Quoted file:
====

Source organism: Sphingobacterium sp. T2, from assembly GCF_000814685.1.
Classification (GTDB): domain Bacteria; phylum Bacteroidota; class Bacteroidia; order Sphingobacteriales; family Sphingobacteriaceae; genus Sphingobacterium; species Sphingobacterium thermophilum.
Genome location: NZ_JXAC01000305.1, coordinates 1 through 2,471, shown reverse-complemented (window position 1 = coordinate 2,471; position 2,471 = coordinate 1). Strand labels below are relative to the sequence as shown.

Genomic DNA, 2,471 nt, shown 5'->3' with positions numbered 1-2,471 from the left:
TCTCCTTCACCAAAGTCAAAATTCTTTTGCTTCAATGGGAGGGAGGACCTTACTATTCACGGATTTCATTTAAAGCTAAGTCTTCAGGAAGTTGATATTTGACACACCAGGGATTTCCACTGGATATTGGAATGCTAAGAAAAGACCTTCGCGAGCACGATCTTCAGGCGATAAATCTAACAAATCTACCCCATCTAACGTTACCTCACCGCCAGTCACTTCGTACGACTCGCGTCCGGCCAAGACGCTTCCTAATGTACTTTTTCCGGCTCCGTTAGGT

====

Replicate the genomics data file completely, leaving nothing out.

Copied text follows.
Source organism: Sphingobacterium sp. T2, from assembly GCF_000814685.1.
Classification (GTDB): domain Bacteria; phylum Bacteroidota; class Bacteroidia; order Sphingobacteriales; family Sphingobacteriaceae; genus Sphingobacterium; species Sphingobacterium thermophilum.
Genome location: NZ_JXAC01000305.1, coordinates 1 through 2,471, shown reverse-complemented (window position 1 = coordinate 2,471; position 2,471 = coordinate 1). Strand labels below are relative to the sequence as shown.

Genomic DNA, 2,471 nt, shown 5'->3' with positions numbered 1-2,471 from the left:
TCTCCTTCACCAAAGTCAAAATTCTTTTGCTTCAATGGGAGGGAGGACCTTACTATTCACGGATTTCATTTAAAGCTAAGTCTTCAGGAAGTTGATATTTGACACACCAGGGATTTCCACTGGATATTGGAATGCTAAGAAAAGACCTTCGCGAGCACGATCTTCAGGCGATAAATCTAACAAATCTACCCCATCTAACGTTACCTCACCGCCAGTCACTTCGTACGACTCGCGTCCGGCCAAGACGCTTCCTAATGTACTTTTTCCGGCTCCGTTAGGT